Jornada ÉPICA acaba no Maracanã.
For Germany and Argentina, it was a tough journey to the iconic Maracana stadium, with a long qualification process and six games in Brazil required to reach the Final. For England fan Hugh Thompson, the passage was somewhat more arduous. In his 25th country and approaching kilometre number 25,000, the sight of the historic stadium in Rio de Janeiro was overwhelming for him. Thompson had been cycling for the best part of a year, fundraising across continents in order to touch down in Rio in time for the FIFA World Cup™.
“My last day I think was 170km and to see the Maracana in the distance was incredible,” Thompson told FIFA.com in Rio. “My last 50km coming through the favelas, coming up the main road, it was amazing. Having been through 25 countries and to finally finish – with my mate waiting with a couple of beers – it was a great moment.”
Thompson must have felt something akin to the German and Argentinian squads, rolling up to his final destination after a long and sometimes torturous journey with thousands of kilometres and hours of hard work behind him.
“When I was a young boy, there was always those dreams of going to Brazil,” Thompson recalled. “Even just seeing [the Maracana] from a distance, it’s the most incredible place. I was very lucky in that I managed to get to the quarter-final game [between France and Germany]. When I went into the stadium the hairs on the back of my neck stood on end.”
Speaking in April, when he was completing the final legs of his journey in South America, Thompson thought the global finals would “remind people why we love football”. Now, in amongst the Brasileiros in their native country, what is his verdict?
My last day I think was 170km and to see the Maracana in the distance was incredible.
Charity fundraiser Hugh Thompson on completing almost 25,000km on his bike in Rio de Janeiro
“There was a lot of negativity leading up to the tournament and perhaps at the start,” Thompson said frankly. “I think it’s a credit to what the Brazilians have done for that to be forgotten and for the country to get behind the team. They weren’t necessarily a great side and they have done well to get where they finished and got the country behind them. I’ve loved every minute of being here and the atmosphere has been incredible.”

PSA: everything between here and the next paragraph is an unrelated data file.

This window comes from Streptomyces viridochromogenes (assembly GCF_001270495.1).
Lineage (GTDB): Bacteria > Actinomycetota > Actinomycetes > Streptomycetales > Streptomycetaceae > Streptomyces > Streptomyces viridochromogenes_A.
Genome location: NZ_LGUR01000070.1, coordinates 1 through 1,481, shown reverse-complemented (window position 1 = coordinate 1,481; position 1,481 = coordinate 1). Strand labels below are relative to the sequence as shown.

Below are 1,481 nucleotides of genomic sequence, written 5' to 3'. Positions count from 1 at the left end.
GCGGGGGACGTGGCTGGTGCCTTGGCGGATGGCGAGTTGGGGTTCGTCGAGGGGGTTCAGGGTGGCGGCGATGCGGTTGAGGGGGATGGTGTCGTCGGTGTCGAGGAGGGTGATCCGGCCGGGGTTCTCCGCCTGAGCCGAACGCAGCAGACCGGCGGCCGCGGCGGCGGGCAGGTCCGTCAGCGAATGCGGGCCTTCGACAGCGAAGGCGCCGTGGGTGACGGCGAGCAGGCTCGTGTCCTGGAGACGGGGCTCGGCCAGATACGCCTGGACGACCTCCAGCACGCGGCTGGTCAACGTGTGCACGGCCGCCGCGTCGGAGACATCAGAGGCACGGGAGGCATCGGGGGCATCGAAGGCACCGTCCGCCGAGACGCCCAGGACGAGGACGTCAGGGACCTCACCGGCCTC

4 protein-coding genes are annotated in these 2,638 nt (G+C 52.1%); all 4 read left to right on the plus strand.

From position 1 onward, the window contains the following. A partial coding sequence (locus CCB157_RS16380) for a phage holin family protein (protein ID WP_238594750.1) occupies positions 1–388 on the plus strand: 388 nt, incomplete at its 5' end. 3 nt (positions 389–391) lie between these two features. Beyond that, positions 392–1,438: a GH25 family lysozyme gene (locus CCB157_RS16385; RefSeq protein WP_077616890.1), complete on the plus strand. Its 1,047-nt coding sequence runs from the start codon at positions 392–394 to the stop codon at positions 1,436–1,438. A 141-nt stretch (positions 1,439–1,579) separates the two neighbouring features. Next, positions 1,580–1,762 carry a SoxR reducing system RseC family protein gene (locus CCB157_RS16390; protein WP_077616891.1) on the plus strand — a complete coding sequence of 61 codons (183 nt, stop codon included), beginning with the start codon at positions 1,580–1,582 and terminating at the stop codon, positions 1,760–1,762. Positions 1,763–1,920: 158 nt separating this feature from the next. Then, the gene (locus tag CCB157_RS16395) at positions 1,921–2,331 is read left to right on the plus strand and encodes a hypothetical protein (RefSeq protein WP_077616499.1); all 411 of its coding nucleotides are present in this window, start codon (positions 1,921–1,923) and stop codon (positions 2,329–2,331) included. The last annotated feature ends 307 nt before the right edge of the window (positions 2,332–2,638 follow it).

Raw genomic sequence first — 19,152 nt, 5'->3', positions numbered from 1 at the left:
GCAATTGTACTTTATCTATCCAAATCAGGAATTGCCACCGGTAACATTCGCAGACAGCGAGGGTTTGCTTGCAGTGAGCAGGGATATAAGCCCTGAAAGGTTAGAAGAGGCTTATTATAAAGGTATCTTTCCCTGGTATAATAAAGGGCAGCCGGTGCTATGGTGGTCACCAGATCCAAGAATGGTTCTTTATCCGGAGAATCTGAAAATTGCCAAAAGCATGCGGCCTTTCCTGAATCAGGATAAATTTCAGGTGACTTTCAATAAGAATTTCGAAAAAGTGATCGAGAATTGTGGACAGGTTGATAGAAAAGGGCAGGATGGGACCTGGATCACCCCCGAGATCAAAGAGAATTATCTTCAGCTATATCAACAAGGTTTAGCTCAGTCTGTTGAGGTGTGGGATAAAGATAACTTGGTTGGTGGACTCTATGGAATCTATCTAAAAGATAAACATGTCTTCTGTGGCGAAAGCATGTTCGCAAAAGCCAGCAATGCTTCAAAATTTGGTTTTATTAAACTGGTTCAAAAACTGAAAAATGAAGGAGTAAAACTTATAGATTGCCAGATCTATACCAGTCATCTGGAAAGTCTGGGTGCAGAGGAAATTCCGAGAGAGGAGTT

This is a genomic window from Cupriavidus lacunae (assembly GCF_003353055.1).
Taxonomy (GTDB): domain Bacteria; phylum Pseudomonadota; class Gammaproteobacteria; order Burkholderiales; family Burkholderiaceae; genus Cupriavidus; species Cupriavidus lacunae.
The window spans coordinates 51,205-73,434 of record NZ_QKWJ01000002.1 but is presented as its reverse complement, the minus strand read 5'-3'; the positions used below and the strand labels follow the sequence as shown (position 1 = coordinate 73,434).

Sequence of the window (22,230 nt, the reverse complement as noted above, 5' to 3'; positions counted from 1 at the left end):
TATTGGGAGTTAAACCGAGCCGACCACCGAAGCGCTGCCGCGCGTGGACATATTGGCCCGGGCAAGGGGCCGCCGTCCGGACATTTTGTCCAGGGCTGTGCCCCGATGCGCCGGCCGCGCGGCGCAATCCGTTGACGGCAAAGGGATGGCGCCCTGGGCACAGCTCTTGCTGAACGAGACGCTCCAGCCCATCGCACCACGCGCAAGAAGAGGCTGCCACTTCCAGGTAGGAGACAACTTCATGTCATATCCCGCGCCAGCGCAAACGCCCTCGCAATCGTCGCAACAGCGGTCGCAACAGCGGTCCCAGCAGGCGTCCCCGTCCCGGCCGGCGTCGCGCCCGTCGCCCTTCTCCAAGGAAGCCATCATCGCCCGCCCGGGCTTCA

The cycling football coach has relied on “the incredible kindness of strangers” throughout his epic travels, and upon reaching his 25th and final nation, he has seen more evidence of the goodwill of the human spirit.
“The whole country, the kindness and warmth of Brazilian people is amazing,” Thompson said. “I think I’ve paid for one night’s accommodation and I’ve been here for nearly a month and a half cycling through. They’re just incredible people, their passion for football, even when they lose, is amazing.”
Thompson’s own generosity is something of a marvel too. On completing such a mammoth task, raising thousands of pounds for football education charity TackleAfrica in the process, most people’s thoughts would instantly turn to rest. But this football fanatic, like most supporters after a World Cup has concluded, has his sights set on the next major tournament. Thompson has certainly earned the right to have a squad with him on his next journey, having cycled thousands of kilometres alone across six continents for his recently-completed task.
“I’m planning to run to the UEFA EUROs. It’ll be ten marathons in ten days for the Bobby Robson foundation. I want to do it for each club he played for or coached, wearing the shirt of that particular side. And hopefully I’ll be able to get some people to come and do it with me!”
You can still donate to Hugh’s cause at: justgiving.com/ride2rio2014.